I've spent many a lunchtime there doing strength training, stretching, running, biking... it was sad to leave. The membership people sure do know how to send you out right. The complimented my "athletic body" (Whaaa? Me?!), and all yelled out a great farewell as I left. Goodbye Results Gym. I will miss you.
I've been trying to apply CrossFit ideas to my own workouts: "varied, full body, functional, multi-joint movements." I've been jumping up and down on a block, noticing how I use everything to get to the top and my heartrate spikes. I've been creating circuits of planks, pushups, lunges, and jumps, and competing with friends. I've been using kettleballs, doing cleans, deadlifts, squats, and pullups. Over the last month, I've noticed how much my core strength has improved and how easy a 25lb kettleball is to whip around and lift up.
I decided to focus on full body strength when I realized that I could run 100 miles but couldn't do a pull-up. When I was weeks away from Grindstone, I felt so weak and out of shape. How dare I attempt such a crazy athletic feat when I still got winded running uphill and couldn't lift my body weight?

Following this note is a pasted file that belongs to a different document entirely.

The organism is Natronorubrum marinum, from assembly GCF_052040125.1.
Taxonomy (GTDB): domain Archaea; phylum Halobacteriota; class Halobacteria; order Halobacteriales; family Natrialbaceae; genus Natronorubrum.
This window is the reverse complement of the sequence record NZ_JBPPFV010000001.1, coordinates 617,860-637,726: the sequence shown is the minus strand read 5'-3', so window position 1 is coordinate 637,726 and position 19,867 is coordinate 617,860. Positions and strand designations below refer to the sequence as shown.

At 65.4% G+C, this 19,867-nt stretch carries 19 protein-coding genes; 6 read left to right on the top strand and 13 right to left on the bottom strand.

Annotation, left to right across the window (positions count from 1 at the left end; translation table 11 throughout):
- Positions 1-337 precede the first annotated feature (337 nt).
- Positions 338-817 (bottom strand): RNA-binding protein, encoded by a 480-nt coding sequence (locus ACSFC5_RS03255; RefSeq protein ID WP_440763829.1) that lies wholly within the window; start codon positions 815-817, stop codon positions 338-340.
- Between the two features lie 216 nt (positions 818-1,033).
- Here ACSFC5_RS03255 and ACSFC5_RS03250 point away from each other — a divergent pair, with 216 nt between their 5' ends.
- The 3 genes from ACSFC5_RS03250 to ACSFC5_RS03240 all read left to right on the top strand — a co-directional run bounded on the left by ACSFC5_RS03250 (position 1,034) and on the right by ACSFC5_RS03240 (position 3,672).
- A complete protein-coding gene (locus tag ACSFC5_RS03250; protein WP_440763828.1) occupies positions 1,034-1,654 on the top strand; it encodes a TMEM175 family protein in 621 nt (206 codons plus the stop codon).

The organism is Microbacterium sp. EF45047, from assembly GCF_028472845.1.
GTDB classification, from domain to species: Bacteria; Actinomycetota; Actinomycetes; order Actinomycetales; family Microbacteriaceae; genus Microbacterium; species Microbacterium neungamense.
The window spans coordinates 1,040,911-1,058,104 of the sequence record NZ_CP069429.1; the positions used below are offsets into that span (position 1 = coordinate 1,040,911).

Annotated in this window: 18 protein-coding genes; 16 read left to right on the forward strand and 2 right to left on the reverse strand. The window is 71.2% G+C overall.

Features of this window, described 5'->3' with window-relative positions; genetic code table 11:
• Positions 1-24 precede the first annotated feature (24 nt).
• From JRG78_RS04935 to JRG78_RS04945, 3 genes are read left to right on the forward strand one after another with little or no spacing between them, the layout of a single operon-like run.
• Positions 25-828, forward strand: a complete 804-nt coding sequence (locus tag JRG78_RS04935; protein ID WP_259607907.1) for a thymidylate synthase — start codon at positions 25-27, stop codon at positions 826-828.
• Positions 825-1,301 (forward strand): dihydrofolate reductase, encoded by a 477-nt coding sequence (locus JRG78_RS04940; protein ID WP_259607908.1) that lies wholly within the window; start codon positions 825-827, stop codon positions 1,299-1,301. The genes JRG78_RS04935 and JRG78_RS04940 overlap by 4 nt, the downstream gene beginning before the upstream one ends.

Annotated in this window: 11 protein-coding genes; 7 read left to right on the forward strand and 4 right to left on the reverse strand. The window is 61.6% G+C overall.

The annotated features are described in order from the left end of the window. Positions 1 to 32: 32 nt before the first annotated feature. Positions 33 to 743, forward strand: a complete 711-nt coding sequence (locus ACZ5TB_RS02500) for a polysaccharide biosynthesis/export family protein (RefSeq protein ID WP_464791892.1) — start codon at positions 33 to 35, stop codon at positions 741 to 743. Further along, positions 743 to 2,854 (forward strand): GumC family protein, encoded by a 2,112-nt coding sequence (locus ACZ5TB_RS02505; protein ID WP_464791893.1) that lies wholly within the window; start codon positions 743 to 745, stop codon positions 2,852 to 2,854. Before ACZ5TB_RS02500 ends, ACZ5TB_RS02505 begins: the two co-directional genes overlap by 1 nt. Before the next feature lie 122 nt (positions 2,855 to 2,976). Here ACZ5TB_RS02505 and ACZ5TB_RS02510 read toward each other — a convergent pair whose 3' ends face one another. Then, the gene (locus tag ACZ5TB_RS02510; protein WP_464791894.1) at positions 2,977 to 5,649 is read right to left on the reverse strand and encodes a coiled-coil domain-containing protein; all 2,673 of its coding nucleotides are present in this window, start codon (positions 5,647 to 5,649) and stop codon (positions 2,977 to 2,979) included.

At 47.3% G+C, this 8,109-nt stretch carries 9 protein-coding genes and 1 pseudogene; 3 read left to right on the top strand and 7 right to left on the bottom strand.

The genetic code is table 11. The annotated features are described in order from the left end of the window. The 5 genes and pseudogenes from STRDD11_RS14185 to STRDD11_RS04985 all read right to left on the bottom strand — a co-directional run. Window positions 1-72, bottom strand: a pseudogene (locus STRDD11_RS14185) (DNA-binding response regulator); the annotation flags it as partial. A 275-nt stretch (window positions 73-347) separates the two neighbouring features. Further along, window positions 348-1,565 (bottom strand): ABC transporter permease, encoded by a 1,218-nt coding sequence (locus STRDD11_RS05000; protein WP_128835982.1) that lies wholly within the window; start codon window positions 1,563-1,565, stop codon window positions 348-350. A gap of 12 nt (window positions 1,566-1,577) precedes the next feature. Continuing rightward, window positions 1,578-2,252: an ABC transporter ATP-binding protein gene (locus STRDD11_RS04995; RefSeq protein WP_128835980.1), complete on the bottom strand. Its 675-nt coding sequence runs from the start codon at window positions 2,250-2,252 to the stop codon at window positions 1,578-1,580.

|The dude from District CrossFit that|
kicked my butt in just 7 minutes.
I love the idea of CrossFit: fitness for the sake of being able to do more. While yes, my friend who does it has the most amazing abs I've ever seen in real life, the CrossFit workouts are designed to create a body that can do more than just run, or weight lift, or row, or do gymnastics. It's designed to make you good at all of these things, so that you can lift your heavy carry-on out of the overhead bins and run to the next plane.
Also, without running or being able to race, I need motivation. I need something to get me fired up about fitness so that when I show up at the MMT start line, I've had months of good training. Every CrossFit workout is a competition. Gymnastics was the first sport I ever did, and I'm kind of excited to be doing some of those workouts again.
Trail running does require total body strength, and I know that even though pull-ups have little to do with running, it will make me a better runner, a better athlete, and open up doors to new activities, friends, and challenges.